they  charged  an  armed  enemy,  or  treated  their 
children,  their  own  flesh  and  blood,  so  cruelly,  with- 
out a  thought  for  their  own  interest  or  advantage  ? 
Why,  even  wild  animals  do  not  act  in  that  way; 
they  do  not  run  amok  so  blindly  that  we  cannot  dis- 
cern any  purpose  in  their  movements  and  their  on- 
slaughts. Can  you  then  suppose  that  those  heroic 
men   performed   their  famous   deeds   without   any 

15  motive  at  all?     What  their  motive  was,  I  will  con- 
sider in  a  moment :  for  the  present  I  will  confidently 
assert,  that  if  they  had  a  motive  for  those  undoubt- 
edly glorious  exploits,  that  motive  was  not  a  love  of 
virtue  in  and  for  itself. — He  wrested  the  necklet 
from  his  foe. — Yes,  and  saved  himself  from  death. — 
But  he  braved  great  danger. — Yes,  before  the  eyes 
of  an  army. — What  did  he  get  by  it? — Honour  and 
esteem,  the  strongest  guarantees  of  security  in  life. 
— He  sentenced  his  own  son  to  death. — If  from  no 
motive,  I  am  sorry  to  be  the  descendant  of  anyone 
so  savage  and  inhuman;  but  if  his  purpose  was  by> 
inflicting  pain  upon  himself  to  establish  his  authority 
as    a    commander,   and    to    tighten   the   reins    of| 
discipline   during   a   very   serious  war  by  holding] 
over  his   army  the   fear  of  punishment,   then  hisl 
action  aimed  at  ensuring  the  safety  of  his  fellow^ 

36  citizens,  upon  which  he  knew  his  own  depended 
And  this  is  a  principle  of  wide  application. 
People  of  your  school,  and  especially  yourself,  who 
are  so  diligent  a  student  of  history,  have  found  a 
favourite  field  for  the  display  of  your  eloquence  in 


commemorandis  eorumque  factis  non  emolumento 
aliquo  sed  ipsius  honestatis  decore  laudandis^  id 
totum  evertitur  eo  delectu  rerum  quern  modo  dixi 
constitutor  ut  aut  voluptates  omittantur  maiorum 
voluptatum  adipiscendarum  causa  aut  dolores  susci- 
piantur  maiorum  dolorum  efFugiendorum  gratia. 
37  XI.  Sed  de  clarorum  hominum  factis  illustribus 
et  gloriosis  satis  hoc  loco  dictum  est.  Erit  enim  iam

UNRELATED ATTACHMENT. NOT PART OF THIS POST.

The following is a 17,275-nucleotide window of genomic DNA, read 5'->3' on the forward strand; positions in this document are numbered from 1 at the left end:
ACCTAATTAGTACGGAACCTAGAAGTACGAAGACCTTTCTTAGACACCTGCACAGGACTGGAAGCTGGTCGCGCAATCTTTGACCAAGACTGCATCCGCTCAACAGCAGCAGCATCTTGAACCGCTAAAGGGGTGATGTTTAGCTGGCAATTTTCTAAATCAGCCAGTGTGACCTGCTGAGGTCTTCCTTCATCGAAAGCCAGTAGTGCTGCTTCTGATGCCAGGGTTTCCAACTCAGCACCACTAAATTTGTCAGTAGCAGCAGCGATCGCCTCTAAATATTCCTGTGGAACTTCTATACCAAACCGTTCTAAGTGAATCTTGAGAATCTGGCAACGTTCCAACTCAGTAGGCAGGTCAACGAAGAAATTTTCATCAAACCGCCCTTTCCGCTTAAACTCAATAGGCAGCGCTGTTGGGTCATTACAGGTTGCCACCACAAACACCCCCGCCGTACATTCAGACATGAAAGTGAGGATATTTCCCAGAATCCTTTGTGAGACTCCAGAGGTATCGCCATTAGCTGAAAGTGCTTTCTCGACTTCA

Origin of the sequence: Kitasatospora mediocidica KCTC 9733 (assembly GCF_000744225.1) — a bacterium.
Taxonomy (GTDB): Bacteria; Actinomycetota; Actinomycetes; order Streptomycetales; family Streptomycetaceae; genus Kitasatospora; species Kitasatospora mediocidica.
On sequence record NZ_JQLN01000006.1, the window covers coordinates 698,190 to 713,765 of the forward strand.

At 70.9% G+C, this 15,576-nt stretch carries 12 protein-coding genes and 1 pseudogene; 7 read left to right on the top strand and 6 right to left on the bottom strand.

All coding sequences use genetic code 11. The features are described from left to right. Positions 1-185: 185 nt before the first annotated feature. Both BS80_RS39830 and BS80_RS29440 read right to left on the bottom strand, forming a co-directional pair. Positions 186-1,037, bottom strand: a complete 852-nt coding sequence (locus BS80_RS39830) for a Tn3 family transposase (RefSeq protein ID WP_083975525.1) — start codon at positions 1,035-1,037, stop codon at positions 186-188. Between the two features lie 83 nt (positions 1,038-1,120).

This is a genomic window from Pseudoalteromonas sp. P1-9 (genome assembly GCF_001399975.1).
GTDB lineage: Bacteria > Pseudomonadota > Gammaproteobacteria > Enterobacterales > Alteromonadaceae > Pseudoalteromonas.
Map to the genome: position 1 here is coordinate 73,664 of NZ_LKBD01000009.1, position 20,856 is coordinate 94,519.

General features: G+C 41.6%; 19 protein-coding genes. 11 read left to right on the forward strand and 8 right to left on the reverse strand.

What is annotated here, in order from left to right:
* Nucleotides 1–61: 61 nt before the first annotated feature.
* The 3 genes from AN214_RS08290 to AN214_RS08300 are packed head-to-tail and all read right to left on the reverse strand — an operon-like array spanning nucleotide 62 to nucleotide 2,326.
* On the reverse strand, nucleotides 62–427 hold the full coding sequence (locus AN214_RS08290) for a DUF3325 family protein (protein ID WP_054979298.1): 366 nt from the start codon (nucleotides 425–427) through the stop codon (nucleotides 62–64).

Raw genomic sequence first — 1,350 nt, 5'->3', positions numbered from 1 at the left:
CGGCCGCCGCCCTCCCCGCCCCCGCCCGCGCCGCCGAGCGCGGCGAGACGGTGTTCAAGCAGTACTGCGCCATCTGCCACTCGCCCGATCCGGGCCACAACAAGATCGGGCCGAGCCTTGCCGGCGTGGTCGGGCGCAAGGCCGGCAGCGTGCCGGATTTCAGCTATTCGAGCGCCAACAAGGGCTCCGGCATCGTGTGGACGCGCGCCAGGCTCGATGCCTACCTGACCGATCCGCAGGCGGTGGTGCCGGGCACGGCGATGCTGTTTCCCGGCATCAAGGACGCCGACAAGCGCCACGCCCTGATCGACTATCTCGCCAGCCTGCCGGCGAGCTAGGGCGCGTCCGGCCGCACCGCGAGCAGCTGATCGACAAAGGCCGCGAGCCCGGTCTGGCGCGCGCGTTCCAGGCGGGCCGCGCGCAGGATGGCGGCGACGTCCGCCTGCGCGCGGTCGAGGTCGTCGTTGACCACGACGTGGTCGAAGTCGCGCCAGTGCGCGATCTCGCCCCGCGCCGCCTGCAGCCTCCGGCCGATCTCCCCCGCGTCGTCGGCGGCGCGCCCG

de  omnium  virtutum  cursu  ad  voluptatem  proprius 
disserendi  locus.  Nunc  autem  explicabo  voluptas 
ipsa  quae  qualisque  sit^  ut  tollatur  error  omnis 
imperitonim  intellegaturque  ea  quae  voluptaria, 
delicata^  mollis  habeatur  disciplina  quam  gravis, 
quam  continens,  quam  severa  sit.  Non  enim  banc 
solam  sequimur  quae  suavitate  aliqua  naturam  ipsam 
movet  et  cum  iucunditate  quadam  percipitur  sensibus, 
sed  maximam  voluptatem  illam  habemus  quae  per- 
cipitur omni  dolore  detracto.  Nam  quoniam,  cum 
privamur  dolore,  ipsa  liberatione  et  vacuitate  omnis 
molestiae  gaudemus,  omne  autem  id  quo  gaudemus 
voluptas  est  (ut  omne  quo  ofFendimur  dolor),  doloris 
omnis  privatio  recte  nominata  est  voluptas.  Ut  enim, 
cum  cibo  et  potione  fames  sitisque  depulsa  est,  ipsa 
detractio  molestiae  consecutionem  affert  voluptatis, 

sic  in  omni  re  doloris  amotio  successionem  efficit 

BOOK  I.  x-xi 

recalling  the  stories  of  brave  and  famous  men  of  old^ 
and  in  praising  their  actions^  not  on  utilitarian 
grounds,  but  on  account  of  the  splendour  of  abstract 
moral  worth.  But  all  of  this  falls  to  the  ground  if  the 
principle  of  selection  that  I  have  just  mentioned  be 
established^ — the  principle  of  forgoing  pleasures  for 
the  purpose  of  getting  greater  pleasures,  and  en- 
during pains  for  the  sake  of  escaping  greater  pains. 

XI.     But  enough  has  been  said  at  this  stage  about  The  highest 
the  glorious  exploits  and  achievements  of  the  heroes  i^^Ssen^*  df**' 
of  renown.     The  tendency  of  all  of  the  virtues  to  pain. 
produce  pleasure  is  a  topic  that  will  be  treated  in  its 
own  place  later  on.     At  present  I  shall  proceed  to 
expound  the  essence  and  the  quality  of  pleasure  it- 
self, and  shall  endeavour  to  remove  the  misconcep- 
tions of  ignorance  and  to  make   you  realize  how 
serious,  how  temperate,  how  austere  is  the  school 
that  is  supposed  to  be  sensual,  lax  and  luxurious. 
The  pleasure  we  pursue  is  not  that  kind  alone  whiclv 
affects  our  physical  being  with  a  definite  delightful  \ 
feeling, — a  positively  agreeable  perception  of  the  \ 
senses ;  on  the  contrary,  the  greatest  pleasure  accord-  j 
ing  to  us  is  that  which  is  experienced  as  a  result  of/ 
the  complete  removal  of  pain.  When  we  are  released 
from  pain,  the  mere  sensation  of  complete  emancipa- 
tion and  relief  from  uneasiness  is  in  itself  a  source  of